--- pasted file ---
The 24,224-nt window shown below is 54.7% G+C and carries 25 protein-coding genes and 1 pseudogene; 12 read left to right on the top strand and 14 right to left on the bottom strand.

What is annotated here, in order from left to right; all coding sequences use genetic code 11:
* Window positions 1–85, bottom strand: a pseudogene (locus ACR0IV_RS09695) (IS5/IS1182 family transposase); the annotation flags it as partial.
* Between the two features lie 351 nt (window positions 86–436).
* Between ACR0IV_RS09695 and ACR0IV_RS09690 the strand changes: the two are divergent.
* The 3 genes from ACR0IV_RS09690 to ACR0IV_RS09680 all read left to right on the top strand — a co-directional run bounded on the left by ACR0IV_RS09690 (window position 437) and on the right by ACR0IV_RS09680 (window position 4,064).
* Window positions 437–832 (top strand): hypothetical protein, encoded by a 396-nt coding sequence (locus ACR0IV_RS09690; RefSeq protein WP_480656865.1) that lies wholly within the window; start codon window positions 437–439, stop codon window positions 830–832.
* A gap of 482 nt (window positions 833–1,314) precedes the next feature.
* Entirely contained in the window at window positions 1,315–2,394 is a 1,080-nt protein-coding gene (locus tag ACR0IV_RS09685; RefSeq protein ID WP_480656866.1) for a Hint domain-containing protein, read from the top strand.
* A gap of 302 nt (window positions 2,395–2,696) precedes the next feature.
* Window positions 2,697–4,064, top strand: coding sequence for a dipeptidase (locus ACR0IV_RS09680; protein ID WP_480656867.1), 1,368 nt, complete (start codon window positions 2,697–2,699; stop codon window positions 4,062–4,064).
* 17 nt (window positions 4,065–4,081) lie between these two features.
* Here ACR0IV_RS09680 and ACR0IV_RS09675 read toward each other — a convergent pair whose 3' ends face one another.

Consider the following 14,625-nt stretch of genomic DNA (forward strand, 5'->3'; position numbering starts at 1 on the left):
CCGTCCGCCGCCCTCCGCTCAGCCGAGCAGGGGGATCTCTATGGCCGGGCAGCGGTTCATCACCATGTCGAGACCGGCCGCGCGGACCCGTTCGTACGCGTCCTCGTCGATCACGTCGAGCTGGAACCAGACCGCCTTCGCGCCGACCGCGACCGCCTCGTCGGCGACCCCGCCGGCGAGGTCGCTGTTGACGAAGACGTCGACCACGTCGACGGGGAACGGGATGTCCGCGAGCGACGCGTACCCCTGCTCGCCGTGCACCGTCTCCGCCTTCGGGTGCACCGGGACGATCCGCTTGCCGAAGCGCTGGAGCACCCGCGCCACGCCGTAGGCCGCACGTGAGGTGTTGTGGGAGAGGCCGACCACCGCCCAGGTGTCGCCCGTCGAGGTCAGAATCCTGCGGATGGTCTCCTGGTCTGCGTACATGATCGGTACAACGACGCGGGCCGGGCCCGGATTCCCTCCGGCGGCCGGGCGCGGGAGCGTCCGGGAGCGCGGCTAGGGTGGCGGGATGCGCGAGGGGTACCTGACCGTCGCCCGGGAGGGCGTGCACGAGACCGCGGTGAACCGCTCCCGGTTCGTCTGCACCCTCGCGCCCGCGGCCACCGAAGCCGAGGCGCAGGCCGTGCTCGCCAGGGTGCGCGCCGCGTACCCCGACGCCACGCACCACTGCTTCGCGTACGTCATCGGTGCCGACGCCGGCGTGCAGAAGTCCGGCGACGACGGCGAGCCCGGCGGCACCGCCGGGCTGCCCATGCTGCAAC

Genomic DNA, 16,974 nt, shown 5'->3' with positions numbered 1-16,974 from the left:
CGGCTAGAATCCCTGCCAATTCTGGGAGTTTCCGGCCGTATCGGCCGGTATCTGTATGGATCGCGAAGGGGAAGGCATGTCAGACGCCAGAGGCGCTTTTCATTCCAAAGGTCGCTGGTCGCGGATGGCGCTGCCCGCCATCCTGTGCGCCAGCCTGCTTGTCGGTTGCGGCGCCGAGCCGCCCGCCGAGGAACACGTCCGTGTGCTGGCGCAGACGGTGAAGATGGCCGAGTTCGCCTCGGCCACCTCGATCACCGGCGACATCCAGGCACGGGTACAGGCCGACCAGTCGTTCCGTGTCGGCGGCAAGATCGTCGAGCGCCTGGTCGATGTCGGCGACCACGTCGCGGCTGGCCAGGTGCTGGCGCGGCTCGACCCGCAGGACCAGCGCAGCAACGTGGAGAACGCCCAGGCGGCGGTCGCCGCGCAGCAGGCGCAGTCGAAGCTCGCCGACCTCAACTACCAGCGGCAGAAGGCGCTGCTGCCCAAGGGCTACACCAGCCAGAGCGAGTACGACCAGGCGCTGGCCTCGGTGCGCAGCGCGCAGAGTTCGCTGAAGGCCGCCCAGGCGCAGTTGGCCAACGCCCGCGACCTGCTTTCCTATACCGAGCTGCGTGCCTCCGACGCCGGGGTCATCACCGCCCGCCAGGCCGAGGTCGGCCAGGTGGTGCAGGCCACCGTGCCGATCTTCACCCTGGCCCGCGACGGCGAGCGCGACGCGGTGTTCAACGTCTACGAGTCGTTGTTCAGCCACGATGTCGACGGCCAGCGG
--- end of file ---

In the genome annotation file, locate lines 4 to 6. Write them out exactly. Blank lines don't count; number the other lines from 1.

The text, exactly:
* Between the two features lie 351 nt (window positions 86–436).
* Between ACR0IV_RS09695 and ACR0IV_RS09690 the strand changes: the two are divergent.
* The 3 genes from ACR0IV_RS09690 to ACR0IV_RS09680 all read left to right on the top strand — a co-directional run bounded on the left by ACR0IV_RS09690 (window position 437) and on the right by ACR0IV_RS09680 (window position 4,064).